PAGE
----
Protecting the UK’s universities during the COVID crisis and beyond

by Lee Carass

The UK’s higher education sector is one of the country’s most prized assets. Its universities are among the world’s leading academic institutions and also play a major role in creating the skills, research and IP needed to drive the economy forward. But as major hubs of people and sensitive data, universities also represent a major target for attackers. 

Whether they’re aimed at causing damaging ransomware-related outages, tricking finance teams into wiring funds abroad, stealing staff and student data, or lifting sensitive research, these cyber-threats represent a serious financial and reputational risk to the sector. In a new era of COVID-19, where many universities will be expecting significantly reduced student numbers and income, there’s more pressure than ever to keep such threats at bay.

Threats are everywhere
Universities are a target for commodity ransomware and similar attacks, more targeted financially motivated cybercrime and, most difficult to repel, nation state data theft. There are multiple challenges to protecting key IT systems and data, such as:

Shadow IT: Staff and students use their own devices and research equipment to connect to university networks and cloud resources, creating IT blind spots which could result in malware infection.  

Phishing: Social engineering remains a number one threat for any organisation. But in university websites and social media accounts hackers have a great source of information on staff and students with which to craft phishing emails. Education must go hand-in-hand with stronger technical controls to spot such attacks.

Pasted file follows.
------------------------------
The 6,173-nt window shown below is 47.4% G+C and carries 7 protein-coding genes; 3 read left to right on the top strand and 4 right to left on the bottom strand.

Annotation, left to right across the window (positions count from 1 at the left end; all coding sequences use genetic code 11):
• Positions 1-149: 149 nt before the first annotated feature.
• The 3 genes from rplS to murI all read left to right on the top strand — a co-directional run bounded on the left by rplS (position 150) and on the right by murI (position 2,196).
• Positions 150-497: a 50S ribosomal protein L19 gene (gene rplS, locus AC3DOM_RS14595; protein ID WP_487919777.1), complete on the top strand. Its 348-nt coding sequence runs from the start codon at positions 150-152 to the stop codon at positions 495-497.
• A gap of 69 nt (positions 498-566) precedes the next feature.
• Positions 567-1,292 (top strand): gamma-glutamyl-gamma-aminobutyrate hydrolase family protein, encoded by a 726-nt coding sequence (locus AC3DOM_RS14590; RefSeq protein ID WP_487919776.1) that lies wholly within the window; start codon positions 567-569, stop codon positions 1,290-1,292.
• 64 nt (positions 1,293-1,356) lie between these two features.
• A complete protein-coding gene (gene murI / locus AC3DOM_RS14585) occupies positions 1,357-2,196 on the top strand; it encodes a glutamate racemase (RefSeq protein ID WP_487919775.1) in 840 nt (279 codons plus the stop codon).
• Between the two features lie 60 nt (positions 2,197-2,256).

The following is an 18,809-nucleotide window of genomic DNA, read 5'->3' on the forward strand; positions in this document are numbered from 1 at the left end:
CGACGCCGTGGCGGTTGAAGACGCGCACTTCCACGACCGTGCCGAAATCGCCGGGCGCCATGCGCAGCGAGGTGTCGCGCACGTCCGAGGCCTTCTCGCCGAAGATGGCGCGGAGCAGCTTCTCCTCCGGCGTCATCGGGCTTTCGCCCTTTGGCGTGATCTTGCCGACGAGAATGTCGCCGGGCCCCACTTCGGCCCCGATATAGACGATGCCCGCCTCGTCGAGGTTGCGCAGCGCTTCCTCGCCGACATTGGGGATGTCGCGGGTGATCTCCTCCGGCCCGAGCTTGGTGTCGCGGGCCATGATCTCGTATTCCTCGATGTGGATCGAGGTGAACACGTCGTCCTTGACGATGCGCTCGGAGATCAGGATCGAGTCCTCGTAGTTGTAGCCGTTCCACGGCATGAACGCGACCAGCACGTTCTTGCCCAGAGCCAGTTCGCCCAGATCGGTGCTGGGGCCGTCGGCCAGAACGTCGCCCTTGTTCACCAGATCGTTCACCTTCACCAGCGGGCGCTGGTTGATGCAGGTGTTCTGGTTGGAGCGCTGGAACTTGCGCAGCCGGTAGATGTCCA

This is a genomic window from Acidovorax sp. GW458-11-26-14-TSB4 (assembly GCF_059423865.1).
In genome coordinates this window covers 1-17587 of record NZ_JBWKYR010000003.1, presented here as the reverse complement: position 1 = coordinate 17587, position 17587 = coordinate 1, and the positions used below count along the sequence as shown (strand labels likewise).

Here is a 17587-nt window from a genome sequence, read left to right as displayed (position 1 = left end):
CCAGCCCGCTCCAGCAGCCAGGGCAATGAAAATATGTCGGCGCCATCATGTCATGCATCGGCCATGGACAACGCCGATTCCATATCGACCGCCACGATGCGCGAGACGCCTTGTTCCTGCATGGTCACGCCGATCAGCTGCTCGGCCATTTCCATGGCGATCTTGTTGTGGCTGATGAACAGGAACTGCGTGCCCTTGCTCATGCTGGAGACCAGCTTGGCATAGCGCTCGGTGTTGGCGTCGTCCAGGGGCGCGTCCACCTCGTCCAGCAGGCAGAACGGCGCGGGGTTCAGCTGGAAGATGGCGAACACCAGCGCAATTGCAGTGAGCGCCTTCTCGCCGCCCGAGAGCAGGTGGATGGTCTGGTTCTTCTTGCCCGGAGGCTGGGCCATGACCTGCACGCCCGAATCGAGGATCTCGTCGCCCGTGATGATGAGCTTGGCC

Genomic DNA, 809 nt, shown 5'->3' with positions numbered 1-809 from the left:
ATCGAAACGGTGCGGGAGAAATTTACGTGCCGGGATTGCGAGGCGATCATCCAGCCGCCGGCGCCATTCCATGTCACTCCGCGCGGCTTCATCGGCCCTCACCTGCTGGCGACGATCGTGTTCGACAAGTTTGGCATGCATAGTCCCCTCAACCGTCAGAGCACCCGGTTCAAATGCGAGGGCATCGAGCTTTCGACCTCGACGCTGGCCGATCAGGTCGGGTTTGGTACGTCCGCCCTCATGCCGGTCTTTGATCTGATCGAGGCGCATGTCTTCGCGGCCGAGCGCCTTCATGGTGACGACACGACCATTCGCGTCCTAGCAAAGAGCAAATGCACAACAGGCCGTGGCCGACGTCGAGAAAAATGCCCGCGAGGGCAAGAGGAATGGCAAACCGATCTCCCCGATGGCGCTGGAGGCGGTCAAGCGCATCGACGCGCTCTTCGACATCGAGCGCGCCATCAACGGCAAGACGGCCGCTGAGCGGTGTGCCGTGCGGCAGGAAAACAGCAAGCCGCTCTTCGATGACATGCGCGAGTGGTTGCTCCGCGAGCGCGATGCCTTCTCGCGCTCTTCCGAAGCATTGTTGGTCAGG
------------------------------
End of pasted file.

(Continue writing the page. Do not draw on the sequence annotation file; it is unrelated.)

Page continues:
Network design: Many universities have faculties with private networks that may be more exposed to hacking attempts, because the research they’re meant to support requires less restrictive security. There may not even be a trained network specialist on hand. Bad practice tends to continue uninterrupted.

Alert fatigue: Like any organisations today, universities have trouble hiring enough skilled security professionals. This can cause problems for those on the front line tasked with responding to breaking threats. Knowing which SOC alerts to take action on and investigate can be hugely challenging, especially given the siloed nature of the products that may be feeding into SIEM platforms.

How Trend Micro can help
Fortunately, Trend Micro has been working with universities for years and today offers a comprehensive range of solutions designed to protect mission-critical IT systems, world-leading research and staff and student data. These include:

Cloud App Security for protection integrated neatly into Office 365, Gmail and other cloud services.

Cloud One for powerful threat defence in AWS, Microsoft Azure, VMware and Google Cloud environments. This includes Cloud One – Conformity, which is designed to provide real-time visibility into environments to reduce compliance issues and misconfigurations.

Network security via Deep Discovery and TippingPoint solutions, to defend against unknown threats and block lateral movement and Cloud One – Network Security for automated protection of virtual private clouds (VPCs) and cloud networks.

To find out more about the unique challenges facing UK universities and how Trend Micro can help mitigate threats in a new era of COVID, read our new report.

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